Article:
My Child Does Drugs: What Should I Do?
Accepting that your child does drugs and deciding to face it with courage is the first step. Let’s lay all the cards on the table to find the best way to help teens with drug addictions.
When adolescence arrives, drug use is one of the major concerns that parents face. If you suspect that your child does drugs, the following article will provide you with useful information and advice.
It’s becoming easier and easier for teens to get drugs, and adolescence is a stage when teens are trying to figure out their identity. Therefore, they want to feel accepted, which is why they’re easily influenced.
Teens are the group most vulnerable to using narcotics. The truth is, it’s a stage of physical, emotional, psychological and sociological development. Therefore, they’re more sensitive to falling into any type of addiction.
Possible reasons why your child does drugs
It’s very common for teens to do what they see others do, and this doesn’t only mean friends. If people in their family do drugs or think legal or illegal drug use is normal, it might be a reason why your child does drugs too.
False sense of security
They’ve grown, their body has changed, and they think they’re on top of the world. Additionally, they think that nothing can hurt them. Generally, they think they have a lot of power, even though they’re afraid of everything changing. Therefore, they’re more daring and want to be in control at all times.
They’re trying to see how far they can push the boundaries. They want to find their individuality and break away from their family. In addition, teens want to experience and try new things.
The first thing you should do is check if your child does drugs. Just being suspicious isn’t enough to act. If you’re wrong, you could damage your relationship and their trust.
These are clues in your child’s behavior that might tell you that something is happening:
- Sleeping more than usual
- Irritability and bad moods, which might result in outbursts of anger
- Look at their eyes and check the size of their pupils. Then, see if they’re dilated or too small
- Abnormal behaviors, like lying or stealing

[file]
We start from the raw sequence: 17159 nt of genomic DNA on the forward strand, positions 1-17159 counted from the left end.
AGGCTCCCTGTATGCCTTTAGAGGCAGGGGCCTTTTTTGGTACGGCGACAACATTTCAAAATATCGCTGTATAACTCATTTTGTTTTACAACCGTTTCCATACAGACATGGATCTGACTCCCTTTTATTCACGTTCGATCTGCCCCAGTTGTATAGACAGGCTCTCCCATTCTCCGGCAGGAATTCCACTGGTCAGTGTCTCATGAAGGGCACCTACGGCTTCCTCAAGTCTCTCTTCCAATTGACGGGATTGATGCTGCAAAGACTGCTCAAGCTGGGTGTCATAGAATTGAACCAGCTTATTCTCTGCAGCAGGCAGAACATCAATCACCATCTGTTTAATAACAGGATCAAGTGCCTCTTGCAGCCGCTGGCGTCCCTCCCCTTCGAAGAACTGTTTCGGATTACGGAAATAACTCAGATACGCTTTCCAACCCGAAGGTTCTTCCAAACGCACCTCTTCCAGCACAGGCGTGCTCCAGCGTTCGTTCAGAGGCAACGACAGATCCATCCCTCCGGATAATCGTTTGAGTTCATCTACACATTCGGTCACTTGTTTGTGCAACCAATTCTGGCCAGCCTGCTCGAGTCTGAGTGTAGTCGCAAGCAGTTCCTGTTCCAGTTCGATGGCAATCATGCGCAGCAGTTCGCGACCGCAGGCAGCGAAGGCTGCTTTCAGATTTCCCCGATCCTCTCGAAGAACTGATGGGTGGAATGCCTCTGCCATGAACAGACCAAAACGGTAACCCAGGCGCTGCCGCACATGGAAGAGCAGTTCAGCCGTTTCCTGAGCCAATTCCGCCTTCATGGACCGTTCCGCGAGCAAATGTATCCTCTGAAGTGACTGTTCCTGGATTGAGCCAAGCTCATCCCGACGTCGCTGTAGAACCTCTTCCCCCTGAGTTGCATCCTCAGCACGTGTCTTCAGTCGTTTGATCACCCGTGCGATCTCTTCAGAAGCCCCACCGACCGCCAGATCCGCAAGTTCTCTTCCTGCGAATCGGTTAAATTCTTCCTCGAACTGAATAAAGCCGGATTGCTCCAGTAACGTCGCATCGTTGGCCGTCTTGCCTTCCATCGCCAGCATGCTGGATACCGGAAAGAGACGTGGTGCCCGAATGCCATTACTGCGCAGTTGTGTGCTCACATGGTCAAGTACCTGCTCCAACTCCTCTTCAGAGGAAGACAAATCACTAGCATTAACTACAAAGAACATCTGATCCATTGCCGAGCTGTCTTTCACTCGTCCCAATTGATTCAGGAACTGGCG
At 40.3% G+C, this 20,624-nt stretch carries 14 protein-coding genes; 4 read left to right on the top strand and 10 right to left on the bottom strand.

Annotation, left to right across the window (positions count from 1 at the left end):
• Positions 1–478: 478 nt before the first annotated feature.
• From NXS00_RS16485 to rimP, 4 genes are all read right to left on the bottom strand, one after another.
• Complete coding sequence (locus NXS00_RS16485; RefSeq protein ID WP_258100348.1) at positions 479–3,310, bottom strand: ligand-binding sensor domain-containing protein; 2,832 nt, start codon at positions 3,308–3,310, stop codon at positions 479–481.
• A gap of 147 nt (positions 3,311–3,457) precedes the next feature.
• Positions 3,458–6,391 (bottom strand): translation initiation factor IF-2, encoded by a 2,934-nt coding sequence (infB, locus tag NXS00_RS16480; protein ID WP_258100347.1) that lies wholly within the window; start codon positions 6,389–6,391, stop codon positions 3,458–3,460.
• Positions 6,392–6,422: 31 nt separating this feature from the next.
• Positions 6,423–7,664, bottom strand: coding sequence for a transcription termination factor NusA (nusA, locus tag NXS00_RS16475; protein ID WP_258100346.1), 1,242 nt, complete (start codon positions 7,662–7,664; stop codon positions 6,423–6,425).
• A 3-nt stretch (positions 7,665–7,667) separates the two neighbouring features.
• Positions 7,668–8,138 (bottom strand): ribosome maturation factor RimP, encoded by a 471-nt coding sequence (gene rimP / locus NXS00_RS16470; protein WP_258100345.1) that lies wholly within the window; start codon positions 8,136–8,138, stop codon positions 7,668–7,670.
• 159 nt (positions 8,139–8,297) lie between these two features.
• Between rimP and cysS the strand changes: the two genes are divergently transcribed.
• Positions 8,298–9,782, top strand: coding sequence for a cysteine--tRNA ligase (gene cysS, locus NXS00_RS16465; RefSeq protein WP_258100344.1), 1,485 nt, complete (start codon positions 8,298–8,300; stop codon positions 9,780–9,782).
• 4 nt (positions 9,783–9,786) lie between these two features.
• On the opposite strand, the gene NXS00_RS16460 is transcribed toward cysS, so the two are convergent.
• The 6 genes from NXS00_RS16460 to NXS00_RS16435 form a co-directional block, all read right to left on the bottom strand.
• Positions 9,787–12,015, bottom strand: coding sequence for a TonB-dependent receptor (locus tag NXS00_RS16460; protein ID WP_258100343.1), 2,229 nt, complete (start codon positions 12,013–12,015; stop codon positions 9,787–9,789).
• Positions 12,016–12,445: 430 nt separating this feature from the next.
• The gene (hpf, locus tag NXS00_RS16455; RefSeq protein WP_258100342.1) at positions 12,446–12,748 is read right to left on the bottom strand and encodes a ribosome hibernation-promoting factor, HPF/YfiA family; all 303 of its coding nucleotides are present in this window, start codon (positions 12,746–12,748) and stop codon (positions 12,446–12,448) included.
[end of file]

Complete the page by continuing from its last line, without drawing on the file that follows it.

I’m positive my child does drugs, now what do I do?
Of course, this is a very hard time for the whole family. It’s normal for you to feel frustrated, helpless, upset, sad, angry and even guilty. However, it’s important to act.
Talk to your child
Try not to be too dramatic or make him feel guilty. Don’t use phrases like: “I’m disappointed in you.” In fact, that will only make the situation worse. You need him to trust you to help him, so you’ll need to use a little extra empathy.
You need to know what your child’s drug use is like. Find out if he only tried it once, does it occasionally or does it regularly. You’ll need to be honest and follow up afterward.
“Often, teens think that nothing can hurt them. Generally, they think they have a lot of power, even though they’re afraid of everything changing. Therefore, they’re more daring and want to be in control at all times.”
Get help if your child does drugs
We must be very clear that this isn’t a situation that you can face without experts who support and guide the whole family. You need to have all of the information about the drug that your child uses. They can tell you how it can affect your child, what kind of addiction it causes, etc.
It’s not enough to just know that drugs are bad. You need to understand the damage they do to your brain, circulatory system, respiratory system, and psychological state.
Keep in mind that you explaining the damage to your child isn’t as effective as a professional. Go to a health center. There, a doctor can explain the risks and will do an analysis and evaluation to refer you to a specialist, if necessary.
Psychological help is also very important, not only for your child, but others that live with the problem, like parents and siblings. It’s a very difficult time, and the family as a whole suffers.
A healthy lifestyle
Now more than ever, your child needs to start healthy habits in his routine:
- Eat healthy and nutritious food
- Drink lots of water
- Encourage some physical activity, like playing sports or exercising
- Find alternatives, hobbies, or new inspiration
- Make sure to get enough sleep
You need to be very clear and set strong, firm and loving limits. This isn’t a game, and your child needs to know that his actions can have serious consequences. On the other hand, your love and understanding will be more important than ever. Therefore, be compassionate and open to always listen.It might interest you...
All cited sources were thoroughly reviewed by our team to ensure their quality, reliability, currency, and validity. The bibliography of this article was considered reliable and of academic or scientific accuracy.
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- Avellaneda, A. S., Pérez, M. E. G., & Font-Mayolas, S. (2010). Patrones de consumo de alcohol en la adolescencia. Psicothema, 22(2), 189-195. https://www.redalyc.org/pdf/727/72712496003.pdf
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